Book Binding Workshop with Emily Larned

Terri Smith

June 13, 5:30 PM–7:00 PM

Are you a book lover and enjoy making your own unique publications? Then join Franklin Street Works and artist Emily Larned for a free, public bookbinding workshop on Thursday, June 13th from 5:30 – 7:00 pm where you will learn simple, non-adhesive book structures that are easily made without special materials or tools. These basic handmade books can be made as editions or unique works of art. This event is part of Strange Invitation programming and inspired by Franklin Street Works’ Reanimation Library branch, which features a physical collection of books that have fallen out of routine circulation.

“Marshall McLuhan said that when a technology becomes obsolete, it becomes an art form,” Larned says. “And that’s what we’re seeing with the book as it becomes supplanted by digital storage and search technologies.” So what else are books good for? Franklin Street Works’ Reanimation Library branch addresses some of these issues by making explicit what isn’t being digitized. In what is meant to inspire the production of new creative work, you will find books with a variety of illustration styles and printing techniques that have disappeared in most digital content due to the fact that photographs are now cheaper and quicker to make than illustrations.

Although the handmade book no longer serves its responsibility of recording the knowledge of humanity, it retains other qualities is has always had: a book is portable and requires no batteries or power, and a photocopied edition can be made inexpensively and distributed in public space anonymously. A book is finished in a moment in time, and is a great vehicle for aesthetic exploration, sharing of ideas, storytelling, and good old self-expression. “And maybe there’s also something to the fact that there will never be an untold number of other people accessing it at the same time,” Larned says. “It is limited and finite and physically inhabits the world – just like us.”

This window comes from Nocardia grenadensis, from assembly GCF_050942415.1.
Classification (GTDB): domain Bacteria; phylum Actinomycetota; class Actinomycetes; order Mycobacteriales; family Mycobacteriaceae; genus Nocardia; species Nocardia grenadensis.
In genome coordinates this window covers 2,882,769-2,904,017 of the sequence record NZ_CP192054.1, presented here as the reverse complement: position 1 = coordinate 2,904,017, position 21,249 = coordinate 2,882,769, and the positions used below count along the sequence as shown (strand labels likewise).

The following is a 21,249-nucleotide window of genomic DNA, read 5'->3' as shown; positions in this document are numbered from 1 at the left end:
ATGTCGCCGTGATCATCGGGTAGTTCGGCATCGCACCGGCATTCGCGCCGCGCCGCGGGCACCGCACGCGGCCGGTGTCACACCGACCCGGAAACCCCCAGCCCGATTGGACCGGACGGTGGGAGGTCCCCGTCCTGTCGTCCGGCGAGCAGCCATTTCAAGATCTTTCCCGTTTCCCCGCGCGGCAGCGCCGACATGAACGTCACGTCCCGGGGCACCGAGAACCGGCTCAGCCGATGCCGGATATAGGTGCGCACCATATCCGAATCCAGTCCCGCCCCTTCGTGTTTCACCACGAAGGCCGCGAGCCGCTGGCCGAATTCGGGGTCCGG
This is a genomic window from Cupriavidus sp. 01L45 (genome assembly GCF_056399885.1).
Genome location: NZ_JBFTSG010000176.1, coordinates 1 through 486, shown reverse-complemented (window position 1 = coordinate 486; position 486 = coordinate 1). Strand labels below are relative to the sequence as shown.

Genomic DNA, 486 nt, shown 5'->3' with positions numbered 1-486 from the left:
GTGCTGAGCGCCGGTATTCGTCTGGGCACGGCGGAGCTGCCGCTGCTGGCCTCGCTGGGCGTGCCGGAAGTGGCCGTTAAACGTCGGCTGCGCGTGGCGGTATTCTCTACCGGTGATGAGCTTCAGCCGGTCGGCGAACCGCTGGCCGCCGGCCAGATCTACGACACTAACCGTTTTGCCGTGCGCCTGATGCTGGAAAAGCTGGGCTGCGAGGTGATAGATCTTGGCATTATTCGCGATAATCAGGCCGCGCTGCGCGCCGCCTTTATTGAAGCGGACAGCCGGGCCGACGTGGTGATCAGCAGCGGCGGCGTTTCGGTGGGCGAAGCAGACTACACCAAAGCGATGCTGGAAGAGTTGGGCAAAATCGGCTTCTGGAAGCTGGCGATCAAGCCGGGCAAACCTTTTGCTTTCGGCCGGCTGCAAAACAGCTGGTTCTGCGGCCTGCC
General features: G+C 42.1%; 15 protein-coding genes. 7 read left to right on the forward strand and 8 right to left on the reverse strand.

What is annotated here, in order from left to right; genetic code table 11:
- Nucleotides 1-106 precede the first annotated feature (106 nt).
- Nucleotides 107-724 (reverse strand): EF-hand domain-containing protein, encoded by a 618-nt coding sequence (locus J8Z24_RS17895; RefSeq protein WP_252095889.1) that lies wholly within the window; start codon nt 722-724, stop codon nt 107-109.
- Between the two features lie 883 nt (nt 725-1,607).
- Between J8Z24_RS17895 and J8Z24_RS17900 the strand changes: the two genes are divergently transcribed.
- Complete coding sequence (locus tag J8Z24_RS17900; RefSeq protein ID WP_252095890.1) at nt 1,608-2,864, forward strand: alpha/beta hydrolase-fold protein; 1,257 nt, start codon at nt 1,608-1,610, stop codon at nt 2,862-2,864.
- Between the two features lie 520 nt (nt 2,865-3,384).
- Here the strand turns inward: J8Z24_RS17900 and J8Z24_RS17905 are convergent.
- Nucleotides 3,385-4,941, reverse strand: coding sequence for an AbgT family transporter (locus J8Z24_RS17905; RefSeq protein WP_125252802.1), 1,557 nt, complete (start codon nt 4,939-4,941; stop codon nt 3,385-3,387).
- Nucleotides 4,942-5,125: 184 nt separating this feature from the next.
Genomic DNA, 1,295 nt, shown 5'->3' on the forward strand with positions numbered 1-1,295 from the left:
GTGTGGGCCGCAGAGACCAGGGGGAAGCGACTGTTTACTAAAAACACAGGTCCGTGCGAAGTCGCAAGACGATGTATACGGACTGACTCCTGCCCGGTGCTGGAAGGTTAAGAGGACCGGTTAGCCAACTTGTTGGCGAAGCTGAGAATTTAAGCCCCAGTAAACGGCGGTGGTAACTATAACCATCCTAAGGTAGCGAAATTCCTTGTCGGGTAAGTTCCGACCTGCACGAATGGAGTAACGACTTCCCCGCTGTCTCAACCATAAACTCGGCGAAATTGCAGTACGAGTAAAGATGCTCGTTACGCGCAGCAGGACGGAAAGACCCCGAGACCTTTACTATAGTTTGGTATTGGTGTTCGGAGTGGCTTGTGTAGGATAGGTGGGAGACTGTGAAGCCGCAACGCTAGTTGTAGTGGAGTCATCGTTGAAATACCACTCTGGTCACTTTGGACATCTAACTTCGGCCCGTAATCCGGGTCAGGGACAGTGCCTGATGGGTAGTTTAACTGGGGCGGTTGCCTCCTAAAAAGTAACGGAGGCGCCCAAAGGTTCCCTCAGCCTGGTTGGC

Emily Larned has been self-publishing for 20 years, when she made her first zine Muffin Bones as a teenager in 1993. Since then, her artist publications have been collected by major institutions around the world including the V&A, the Tate Modern, The Smithsonian Institution, The J. Paul Getty Museum, and the Brooklyn Museum. She was a director of Brooklyn Artists Alliance for nearly a decade and co-established its education department. She also has taught basic bookbinding at every level from after-school programs through graduate workshops, including at Pacific Northwest College of Art (PNCA), University of Pennsylvania MFA program, and the Independent Publishing Resource Center (IPRC). Current work includes: Impractical Labor, an international member-organization-as-art-project for like-minded makers; Pleasure Beach Lives, a public park reclamation project in Bridgeport; and Land of Steady Habits, a zine/book series documenting progressive living in Connecticut. She’s currently Chair of Graphic design at SASD, University of Bridgeport.